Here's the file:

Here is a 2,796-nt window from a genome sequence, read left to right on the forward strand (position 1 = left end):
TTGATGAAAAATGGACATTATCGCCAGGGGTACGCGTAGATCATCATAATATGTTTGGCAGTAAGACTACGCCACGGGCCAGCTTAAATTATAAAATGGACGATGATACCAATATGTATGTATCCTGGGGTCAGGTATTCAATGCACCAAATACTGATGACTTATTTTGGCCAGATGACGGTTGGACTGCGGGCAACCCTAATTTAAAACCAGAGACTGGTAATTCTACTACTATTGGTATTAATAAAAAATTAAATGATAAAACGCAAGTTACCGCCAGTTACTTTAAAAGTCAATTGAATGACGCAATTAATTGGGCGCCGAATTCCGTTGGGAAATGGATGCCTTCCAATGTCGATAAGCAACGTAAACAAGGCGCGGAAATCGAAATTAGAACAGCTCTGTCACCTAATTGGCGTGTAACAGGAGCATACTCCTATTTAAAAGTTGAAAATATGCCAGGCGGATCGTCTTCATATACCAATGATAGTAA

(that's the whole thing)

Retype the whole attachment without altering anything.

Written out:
Here is a 2,796-nt window from a genome sequence, read left to right on the forward strand (position 1 = left end):
TTGATGAAAAATGGACATTATCGCCAGGGGTACGCGTAGATCATCATAATATGTTTGGCAGTAAGACTACGCCACGGGCCAGCTTAAATTATAAAATGGACGATGATACCAATATGTATGTATCCTGGGGTCAGGTATTCAATGCACCAAATACTGATGACTTATTTTGGCCAGATGACGGTTGGACTGCGGGCAACCCTAATTTAAAACCAGAGACTGGTAATTCTACTACTATTGGTATTAATAAAAAATTAAATGATAAAACGCAAGTTACCGCCAGTTACTTTAAAAGTCAATTGAATGACGCAATTAATTGGGCGCCGAATTCCGTTGGGAAATGGATGCCTTCCAATGTCGATAAGCAACGTAAACAAGGCGCGGAAATCGAAATTAGAACAGCTCTGTCACCTAATTGGCGTGTAACAGGAGCATACTCCTATTTAAAAGTTGAAAATATGCCAGGCGGATCGTCTTCATATACCAATGATAGTAA